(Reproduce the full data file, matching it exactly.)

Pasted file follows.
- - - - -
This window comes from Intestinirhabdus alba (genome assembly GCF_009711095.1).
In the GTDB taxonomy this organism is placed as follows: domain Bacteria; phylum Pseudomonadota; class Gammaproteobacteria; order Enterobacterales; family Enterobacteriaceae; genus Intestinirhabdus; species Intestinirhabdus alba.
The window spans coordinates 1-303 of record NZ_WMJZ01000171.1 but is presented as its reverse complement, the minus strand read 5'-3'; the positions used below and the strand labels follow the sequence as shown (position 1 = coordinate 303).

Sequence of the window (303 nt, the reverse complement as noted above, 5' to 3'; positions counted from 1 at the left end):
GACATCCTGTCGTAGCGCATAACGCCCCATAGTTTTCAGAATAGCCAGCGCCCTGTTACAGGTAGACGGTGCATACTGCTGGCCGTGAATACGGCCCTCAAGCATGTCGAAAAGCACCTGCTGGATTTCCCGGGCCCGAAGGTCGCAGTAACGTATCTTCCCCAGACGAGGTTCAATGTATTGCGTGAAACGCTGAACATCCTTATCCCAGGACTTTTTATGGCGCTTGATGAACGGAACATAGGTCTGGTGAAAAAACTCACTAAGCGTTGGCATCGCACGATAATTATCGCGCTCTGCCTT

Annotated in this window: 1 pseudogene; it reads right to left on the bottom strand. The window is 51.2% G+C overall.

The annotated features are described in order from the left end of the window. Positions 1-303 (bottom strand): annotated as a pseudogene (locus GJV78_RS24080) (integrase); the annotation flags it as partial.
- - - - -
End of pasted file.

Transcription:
This window comes from Intestinirhabdus alba (genome assembly GCF_009711095.1).
In the GTDB taxonomy this organism is placed as follows: domain Bacteria; phylum Pseudomonadota; class Gammaproteobacteria; order Enterobacterales; family Enterobacteriaceae; genus Intestinirhabdus; species Intestinirhabdus alba.
The window spans coordinates 1-303 of record NZ_WMJZ01000171.1 but is presented as its reverse complement, the minus strand read 5'-3'; the positions used below and the strand labels follow the sequence as shown (position 1 = coordinate 303).

Sequence of the window (303 nt, the reverse complement as noted above, 5' to 3'; positions counted from 1 at the left end):
GACATCCTGTCGTAGCGCATAACGCCCCATAGTTTTCAGAATAGCCAGCGCCCTGTTACAGGTAGACGGTGCATACTGCTGGCCGTGAATACGGCCCTCAAGCATGTCGAAAAGCACCTGCTGGATTTCCCGGGCCCGAAGGTCGCAGTAACGTATCTTCCCCAGACGAGGTTCAATGTATTGCGTGAAACGCTGAACATCCTTATCCCAGGACTTTTTATGGCGCTTGATGAACGGAACATAGGTCTGGTGAAAAAACTCACTAAGCGTTGGCATCGCACGATAATTATCGCGCTCTGCCTT

Annotated in this window: 1 pseudogene; it reads right to left on the bottom strand. The window is 51.2% G+C overall.

The annotated features are described in order from the left end of the window. Positions 1-303 (bottom strand): annotated as a pseudogene (locus GJV78_RS24080) (integrase); the annotation flags it as partial.